This tiny 0.43-acre public area at the intersection of Ramsey Street and Summit Avenue is emblematic of St. Paul and its history. The decorative metal railing was salvaged from the historic Selby Avenue Bridge in 1989 and is more than a hundred years old. The retaining wall comprises stones from the High Bridge that was built in 1889 and demolished in 1985. Near the center of the park sits the majestic bronze sculpture of an eagle that formerly graced the New York Life Insurance Building in downtown, a building erected the same year as the High Bridge, 1889, and razed in 1967. The eagle is probably the city’s oldest public sculpture.
The park was renovated between 2004 and 2008 after more than a hundred years of benign neglect—it’s been called “Overlook(ed) Park.” Supporters purchased engraved paving stones for $150-225 that are artfully laid out surrounding the central sculpture. The engraved words on the stones express many varied sentiments.
The earliest known use of the site was for a hotel built in the late 1850s by Warren and Maria Carpenter; it was known as Carpenter’s Lookout but actually was named Summit Avenue House. The two lower stories of the five-story building were built into the retaining wall at the top of the bluff. The building apparently was destroyed by fire in the 1880s.
Starting around 1872, the debate about the need for public parks began and continued nationally and locally. As Donald Empson notes in On the Street Where You Live, “In an 1873 address to the St. Paul City Council, Horace W. S. Cleveland, the famous landscape architect who designed the park system of St. Paul and Minneapolis, lamented that homes had been built on the bluff side of Summit Avenue, obscuring the view of the river valley and downtown. He vowed that his priority would be to set aside at least one place along the hilltop for a public view.” Cleveland’s wish came true: Summit Lookout Park provides the only public view of the river bluff from Summit Avenue.
After the hotel ruins were removed, the city took possession of the land following the owners’ deaths, in the middle 1880s. Their children moved the hotel across the street to what now is Nathan Hale Park, according to Tom Zahn (“Once Upon A Time: Carpenter Park And Its Five-Story Hotel” in Ramsey County History), and later moved out in response to pressure to make Summit non-commercial. The city purchased the Lookout property shortly thereafter, around 1895-1897. When the city’s park board was formed in 1887, one of its first acts was to dedicate the land at Carpenter Park, Gabrielle Horner says in her article “Carpenter’s Lookout Park 1887” in The Summit.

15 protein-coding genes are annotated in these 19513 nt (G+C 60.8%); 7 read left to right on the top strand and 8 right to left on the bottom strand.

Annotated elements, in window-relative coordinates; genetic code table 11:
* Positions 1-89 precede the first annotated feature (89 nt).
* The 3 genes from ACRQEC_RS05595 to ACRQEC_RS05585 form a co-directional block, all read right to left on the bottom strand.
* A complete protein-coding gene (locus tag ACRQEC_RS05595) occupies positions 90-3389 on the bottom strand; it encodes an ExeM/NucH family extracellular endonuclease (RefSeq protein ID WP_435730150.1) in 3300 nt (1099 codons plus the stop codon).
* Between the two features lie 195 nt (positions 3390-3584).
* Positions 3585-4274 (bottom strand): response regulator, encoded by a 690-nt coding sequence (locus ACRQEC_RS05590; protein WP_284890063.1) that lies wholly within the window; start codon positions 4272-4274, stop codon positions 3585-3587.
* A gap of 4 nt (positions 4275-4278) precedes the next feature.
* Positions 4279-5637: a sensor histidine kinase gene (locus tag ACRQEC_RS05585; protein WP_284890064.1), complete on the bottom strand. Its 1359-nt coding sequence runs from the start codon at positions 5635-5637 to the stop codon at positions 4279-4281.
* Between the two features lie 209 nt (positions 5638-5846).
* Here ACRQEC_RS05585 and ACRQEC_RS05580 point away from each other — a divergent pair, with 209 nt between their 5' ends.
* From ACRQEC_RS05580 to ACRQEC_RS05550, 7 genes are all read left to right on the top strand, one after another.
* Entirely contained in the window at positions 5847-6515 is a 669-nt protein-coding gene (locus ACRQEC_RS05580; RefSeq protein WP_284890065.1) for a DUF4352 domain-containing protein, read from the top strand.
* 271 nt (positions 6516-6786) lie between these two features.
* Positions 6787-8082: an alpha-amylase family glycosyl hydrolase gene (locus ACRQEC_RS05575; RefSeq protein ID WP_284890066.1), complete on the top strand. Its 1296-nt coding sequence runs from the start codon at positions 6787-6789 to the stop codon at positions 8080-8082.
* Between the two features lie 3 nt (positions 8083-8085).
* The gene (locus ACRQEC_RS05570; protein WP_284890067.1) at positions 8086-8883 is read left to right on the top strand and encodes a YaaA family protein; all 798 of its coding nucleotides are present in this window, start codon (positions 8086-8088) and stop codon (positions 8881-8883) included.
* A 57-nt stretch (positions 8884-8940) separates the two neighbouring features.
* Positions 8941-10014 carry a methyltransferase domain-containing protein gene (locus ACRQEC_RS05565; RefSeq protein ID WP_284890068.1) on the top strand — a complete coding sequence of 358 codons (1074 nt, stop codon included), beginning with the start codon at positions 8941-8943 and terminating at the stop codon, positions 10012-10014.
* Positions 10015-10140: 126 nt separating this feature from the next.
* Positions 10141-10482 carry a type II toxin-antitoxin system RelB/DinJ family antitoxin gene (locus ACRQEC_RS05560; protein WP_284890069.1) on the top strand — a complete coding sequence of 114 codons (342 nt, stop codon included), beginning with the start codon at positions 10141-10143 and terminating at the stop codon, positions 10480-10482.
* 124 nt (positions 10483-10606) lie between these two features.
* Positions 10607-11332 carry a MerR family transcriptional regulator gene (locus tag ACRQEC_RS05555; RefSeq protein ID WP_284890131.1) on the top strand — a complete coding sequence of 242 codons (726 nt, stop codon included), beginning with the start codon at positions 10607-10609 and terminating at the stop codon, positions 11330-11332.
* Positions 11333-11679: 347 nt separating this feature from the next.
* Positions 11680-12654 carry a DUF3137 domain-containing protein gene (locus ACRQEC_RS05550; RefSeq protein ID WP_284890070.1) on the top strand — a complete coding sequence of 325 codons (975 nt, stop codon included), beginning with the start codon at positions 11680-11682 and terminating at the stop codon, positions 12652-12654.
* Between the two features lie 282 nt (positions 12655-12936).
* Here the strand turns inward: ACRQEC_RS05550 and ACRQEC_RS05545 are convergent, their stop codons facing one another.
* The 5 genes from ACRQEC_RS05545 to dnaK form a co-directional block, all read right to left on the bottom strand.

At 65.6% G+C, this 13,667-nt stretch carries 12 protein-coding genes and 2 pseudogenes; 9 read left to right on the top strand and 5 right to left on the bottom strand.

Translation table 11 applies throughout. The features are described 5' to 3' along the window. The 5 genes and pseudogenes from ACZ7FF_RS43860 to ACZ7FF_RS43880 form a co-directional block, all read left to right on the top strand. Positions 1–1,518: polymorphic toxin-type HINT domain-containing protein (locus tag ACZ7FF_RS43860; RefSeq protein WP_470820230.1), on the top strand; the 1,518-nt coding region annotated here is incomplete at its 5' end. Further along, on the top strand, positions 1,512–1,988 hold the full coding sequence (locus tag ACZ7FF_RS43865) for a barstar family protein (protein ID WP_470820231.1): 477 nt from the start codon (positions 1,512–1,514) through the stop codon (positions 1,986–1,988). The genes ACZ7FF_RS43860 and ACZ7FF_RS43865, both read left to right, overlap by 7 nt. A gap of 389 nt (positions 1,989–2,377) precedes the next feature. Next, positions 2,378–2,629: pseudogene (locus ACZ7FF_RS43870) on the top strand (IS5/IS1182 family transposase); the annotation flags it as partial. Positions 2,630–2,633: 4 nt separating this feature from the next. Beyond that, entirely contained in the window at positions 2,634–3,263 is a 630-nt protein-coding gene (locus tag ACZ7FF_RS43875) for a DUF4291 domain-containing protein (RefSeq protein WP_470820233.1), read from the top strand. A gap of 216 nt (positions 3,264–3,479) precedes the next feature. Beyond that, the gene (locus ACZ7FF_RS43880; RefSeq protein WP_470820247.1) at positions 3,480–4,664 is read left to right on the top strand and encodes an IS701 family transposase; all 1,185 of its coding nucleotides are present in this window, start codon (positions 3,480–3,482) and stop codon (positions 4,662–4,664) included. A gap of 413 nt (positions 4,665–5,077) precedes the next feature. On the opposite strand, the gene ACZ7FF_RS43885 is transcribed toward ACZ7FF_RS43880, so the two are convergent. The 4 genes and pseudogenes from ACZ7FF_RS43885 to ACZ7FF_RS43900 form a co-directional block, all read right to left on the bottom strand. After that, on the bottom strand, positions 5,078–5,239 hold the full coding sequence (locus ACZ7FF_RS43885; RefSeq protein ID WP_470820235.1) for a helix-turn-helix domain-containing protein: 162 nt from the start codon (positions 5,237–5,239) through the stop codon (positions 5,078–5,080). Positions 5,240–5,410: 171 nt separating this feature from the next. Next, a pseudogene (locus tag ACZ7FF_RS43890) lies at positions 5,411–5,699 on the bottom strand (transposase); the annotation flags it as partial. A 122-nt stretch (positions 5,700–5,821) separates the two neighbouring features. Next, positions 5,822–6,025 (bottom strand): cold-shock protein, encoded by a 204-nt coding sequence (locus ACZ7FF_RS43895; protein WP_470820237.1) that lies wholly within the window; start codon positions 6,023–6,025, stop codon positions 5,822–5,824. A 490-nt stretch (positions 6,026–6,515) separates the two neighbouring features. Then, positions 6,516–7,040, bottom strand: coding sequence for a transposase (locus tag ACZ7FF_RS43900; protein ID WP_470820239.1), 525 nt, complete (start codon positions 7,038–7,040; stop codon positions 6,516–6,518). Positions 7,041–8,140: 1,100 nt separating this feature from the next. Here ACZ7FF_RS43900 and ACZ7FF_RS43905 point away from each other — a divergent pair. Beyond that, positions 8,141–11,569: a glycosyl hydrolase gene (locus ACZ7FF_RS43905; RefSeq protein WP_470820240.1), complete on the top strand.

Around 1906 there were plans to connect this park with the site where the University Club now sits (it was built in 1912), via a broad, ornamental bridge to make the location even more scenic. The U Club lot would have become “Burbank’s Terrace,” according to Horner. She also mentions that around the turn of the twentieth century, the park was known for a large old oak tree that blew down in 1926.
Meanwhile, when New York Life Insurance Company erected its building in downtown Saint Paul in 1889, architect Stanford White gave the commission for the crowning sculpture to two brothers, Augustus and Louis Saint-Gaudens. The eagle form that Augustus conceptualized and Louis carved in marble was cast as three bronze statues for the company’s frontier centers in Omaha, Kansas City and Saint Paul, as noted in a plaque at the park. Perched 34 feet high, it topped the three-story entrance to the eleven-story building. The 10-feet-tall, one-ton sculpture with a wing span of 12 feet is a powerful allegory of protection, the plaque says: “The majestic bird is poised on a ledge of rock, wings spread to shelter its nest of eaglets, its talons grasping a threatening serpent.” In 1967 when the building was destroyed, Empson notes, “the sculpture was saved from a salvage pile for $800 and installed nearby at ground level at Fourth and Jackson Streets. After nearly 30 years of neglect the eagle was donated in 1999 with the stipulation that it be moved.” That same year, Public Art Saint Paul bought it and restored it, and it was moved to the park in 2004. In that location, it constitutes the third edge of a triangle of late-nineteenth and early-twentieth century sculptures by its placement across Summit Avenue from William Partridge’s Nathan Hale and Paul Manship’s Indian Hunter and His Dog.
The eagle was relocated to the park in 2004, and upgrading continued until 2008 when the renovated park was dedicated.
With its new grass, gravel walkways, landscaping, benches, a stone seating wall donated by the Twin Cities Rotary Club, a drinking fountain provided by the Twin Cities Marathon, and a new irrigation system from the Toro Company, the park is now a more welcoming space than it has been in over 100 years. A number of groups and individuals in the neighborhood cooperated to make the improvements a reality. As the Summit Hill Association newsletter said, “One of Saint Paul’s most spectacular views of the Mississippi River Valley, it has been a long-neglected community asset.” Denise Beigbeder, who led the drive for the renovations, said, “Completion of the park celebrates the 30-year revitalization and reinvigoration of the Hill neighborhoods.”
Summit Lookout Park stands today a proud testimonial to Saint Paul, to the city’s history and to the people who live here. It is a picturesque microcosm of the urban area it represents.
October 2008, revised November 2016 and January 2019